In previous blog posts I recommended that one of the questions you ask a breeder is about health testing. I want to tell you about just some of the available testing for breeds of dogs and why it is important.

  1. Hip Dysplasia is an abnormal formation of the hip socket that, in its most severe form, can eventually cause lameness and arthritis of the joints. It is the number one cause of arthritis in the hips. It is also genetic in nature and also influenced by environmental factors. Someone who wants to breed a large breed dog, especially those breeds already known for having hip dysplasia issues, should have radiographs done and submitted to the Orthopedic Foundation for Animals (OFA). These are very specific radiographs that need to be done under anesthesia usually when the dog is 2 years old or older. After submission to the OFA several 3 different radiographers look at the radiographs and grade them based on what they see. The grades are then averaged and this is the grade assigned to the hips. Those grades are Normal (Excellent, Good, Fair), Borderline, and Dysplastic (Mild, Moderate, Severe). If the dog has either a microchip or a tattoo it is then assigned an OFA number. You, as a potential buyer, can then go to the Orthopedic Foundation of America’s Website and with either their registration number or their full registered name you can look at the grade given. Some owners may not opt to have their information be made available on the website, and if not, you should be able to ask to see the OFA report.
  2. Elbow Dysplasia is a genetic disease process that involves three different parts of the elbow involved in the dysplastic process. These are pathology involving the medial coronoid of the ulna (FCP), osteochondritis of the medial humeral condyle in the elbow joint (OCD), and ununited anconeal process (UAP). While not as commonly done as the hip dysplasia radiographs, they can be done at the same time as hip radiographs for OFA evaluation. The elbow radiographs as also sent to the Orthopedic Foundation for Animals (OFA) as well. They need to be done after the dog is 2 years old to get a registration number. While hips are graded normal to dysplastic, elbows are only graded if they are abnormal of a scale from I to III. You, as a potential buyer, can go to the website listed above and check the elbow dysplasia report with their registration number or full registration name.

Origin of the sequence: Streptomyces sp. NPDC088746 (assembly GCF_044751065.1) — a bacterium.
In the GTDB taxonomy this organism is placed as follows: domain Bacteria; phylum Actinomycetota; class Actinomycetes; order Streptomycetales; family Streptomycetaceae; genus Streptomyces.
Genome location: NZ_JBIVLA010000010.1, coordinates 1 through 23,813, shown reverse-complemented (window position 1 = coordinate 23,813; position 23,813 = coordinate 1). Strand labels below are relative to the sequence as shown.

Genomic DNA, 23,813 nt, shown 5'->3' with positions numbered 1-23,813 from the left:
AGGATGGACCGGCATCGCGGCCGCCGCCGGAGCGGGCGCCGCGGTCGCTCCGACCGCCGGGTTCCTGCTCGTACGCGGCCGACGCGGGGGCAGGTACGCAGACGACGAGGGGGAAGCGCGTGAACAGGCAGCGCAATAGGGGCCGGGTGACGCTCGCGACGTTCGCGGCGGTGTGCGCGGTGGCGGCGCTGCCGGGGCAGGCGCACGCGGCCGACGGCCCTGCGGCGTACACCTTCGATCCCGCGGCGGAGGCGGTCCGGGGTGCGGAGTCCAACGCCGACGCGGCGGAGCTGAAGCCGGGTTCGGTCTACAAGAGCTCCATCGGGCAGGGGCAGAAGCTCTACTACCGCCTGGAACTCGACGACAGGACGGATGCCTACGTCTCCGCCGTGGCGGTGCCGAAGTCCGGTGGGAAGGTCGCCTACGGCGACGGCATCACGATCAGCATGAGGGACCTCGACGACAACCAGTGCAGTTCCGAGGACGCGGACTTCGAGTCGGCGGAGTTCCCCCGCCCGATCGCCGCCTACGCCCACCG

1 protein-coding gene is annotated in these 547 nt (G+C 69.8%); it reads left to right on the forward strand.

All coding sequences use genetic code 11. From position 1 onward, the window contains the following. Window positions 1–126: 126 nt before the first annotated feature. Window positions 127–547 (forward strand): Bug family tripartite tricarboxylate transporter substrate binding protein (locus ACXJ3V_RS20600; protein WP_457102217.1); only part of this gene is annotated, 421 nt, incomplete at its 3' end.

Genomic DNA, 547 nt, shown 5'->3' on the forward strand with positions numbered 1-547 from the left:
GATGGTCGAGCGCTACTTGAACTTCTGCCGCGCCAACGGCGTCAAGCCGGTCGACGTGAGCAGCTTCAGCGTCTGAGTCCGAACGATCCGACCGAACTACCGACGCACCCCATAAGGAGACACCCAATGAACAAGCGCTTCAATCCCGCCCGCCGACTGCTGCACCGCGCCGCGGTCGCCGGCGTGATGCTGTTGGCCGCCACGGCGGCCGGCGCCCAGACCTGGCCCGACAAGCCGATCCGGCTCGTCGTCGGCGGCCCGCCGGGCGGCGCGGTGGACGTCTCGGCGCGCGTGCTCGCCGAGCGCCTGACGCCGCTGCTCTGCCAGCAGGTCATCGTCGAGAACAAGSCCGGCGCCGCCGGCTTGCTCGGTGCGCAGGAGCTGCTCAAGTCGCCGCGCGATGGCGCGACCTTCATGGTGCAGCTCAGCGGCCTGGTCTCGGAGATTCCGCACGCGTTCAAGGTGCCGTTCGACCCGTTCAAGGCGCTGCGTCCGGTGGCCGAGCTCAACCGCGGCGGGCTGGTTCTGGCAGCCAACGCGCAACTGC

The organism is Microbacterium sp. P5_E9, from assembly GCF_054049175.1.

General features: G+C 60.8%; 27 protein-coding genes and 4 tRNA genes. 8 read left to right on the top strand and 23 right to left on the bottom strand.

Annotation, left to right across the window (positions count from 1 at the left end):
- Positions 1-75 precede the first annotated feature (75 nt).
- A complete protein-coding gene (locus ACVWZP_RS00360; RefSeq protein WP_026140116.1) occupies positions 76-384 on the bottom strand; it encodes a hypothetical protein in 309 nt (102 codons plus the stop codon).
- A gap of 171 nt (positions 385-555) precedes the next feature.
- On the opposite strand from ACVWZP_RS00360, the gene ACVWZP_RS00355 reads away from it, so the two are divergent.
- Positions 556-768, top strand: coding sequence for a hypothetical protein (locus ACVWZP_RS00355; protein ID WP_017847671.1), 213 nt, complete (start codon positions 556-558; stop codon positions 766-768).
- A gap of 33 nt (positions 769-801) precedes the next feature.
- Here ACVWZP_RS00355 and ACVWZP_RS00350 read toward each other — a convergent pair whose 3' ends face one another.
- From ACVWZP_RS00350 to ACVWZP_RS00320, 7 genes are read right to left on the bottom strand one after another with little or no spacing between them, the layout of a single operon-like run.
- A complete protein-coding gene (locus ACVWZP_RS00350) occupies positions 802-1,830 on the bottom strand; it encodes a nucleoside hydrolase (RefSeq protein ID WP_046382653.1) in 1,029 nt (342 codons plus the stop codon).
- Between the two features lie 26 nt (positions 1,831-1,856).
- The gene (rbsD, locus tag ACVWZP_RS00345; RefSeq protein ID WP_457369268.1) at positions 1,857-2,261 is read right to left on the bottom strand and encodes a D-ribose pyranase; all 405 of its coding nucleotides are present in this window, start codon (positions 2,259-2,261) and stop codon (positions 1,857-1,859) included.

3. Eye certification is also important. Currently there are 10 eye diseases that veterinary ophthalmologists recommend against breeding if present. They are diseases that may lead to blindness and have a hereditary component. This diseases include Keratoconjunctivitis sicca (KCS) also known as dry eye, glaucoma, persistent pupillary, cataracts, lens luxation or subluxation, persistent hyperplastic primary vitreous (PHPV)/persistent hyperplastic tunica vasculosa lentis (PHTVL), retinal detachment , retinal atrophy – generalized (PRA), retinal dysplasia, geographic or detached forms, Optic nerve coloboma, and Optic nerve hypoplasia. Two of the above diseases can be genetically tested for in some breeds where they are more prominent. All dogs should have eye exams yearly to check for any eye abnormalities because many if caught early can be medicated to keep your dog’s eyes comfortable and possibly prolong the onset of blindness. Many dogs as they grow older get similar eye diseases to humans as well, many of which can be painful if not addressed. There are other eye diseases that veterinary ophthalmologists screen for and while the above list are those where it is recommended that you do not breed your dog, there are other eye diseases where it is the breeder’s option to breed or not to breed. Each dog is given a certificate after the eye exam that you can request to see.
  4. Hearing testing – Some Breeds of dogs can carry genes that when bred together can produce puppies that are deaf. Currently 80 breeds of dogs have shown to have problems with congenital deafness. It is a good idea to ask if the parents have been hearing tested because dogs with unilateral hearing loss, or loss of hearing in one ear, may act like a dog with perfect hearing and unless a hearing test has been performed and owner may not know. For those breeds that are prone to have problems with deaf puppies it is recommended that all puppies of the liter be hearing tested prior to going to their new homes. Those that have unilateral hearing and those that are deaf should not be used as breeding stock for future generations and the breeder will most likely have a clause stating that these puppies be spayed or neutered.
  5. Heart – If a puppy is determined to have a heart murmur, an abnormal sound to the heart, after they are born, you can ask the breeder to have the puppy evaluated by a veterinary cardiologist prior to purchase to see the extent of the heart murmur. Many puppies outgrow heart murmurs and others will not be affected by until they are older, but it is important to know about when purchasing a puppy.

There are many other genetic tests that can be performed on dogs, many of which are common in just one breed, but may be common in many breeds. To see if there are other genetic screening tests that a particular breed should have before choosing a breeder or bringing home a puppy checkout this link and look up the breed or breeds you are interested in.

Lastly this is a minimum list of some of the most common screening and tests available. Some breeders are focused on eliminating certain conditions in the breed and may do additional screenings. The bottom line is to ask about health screening when talking to breeders.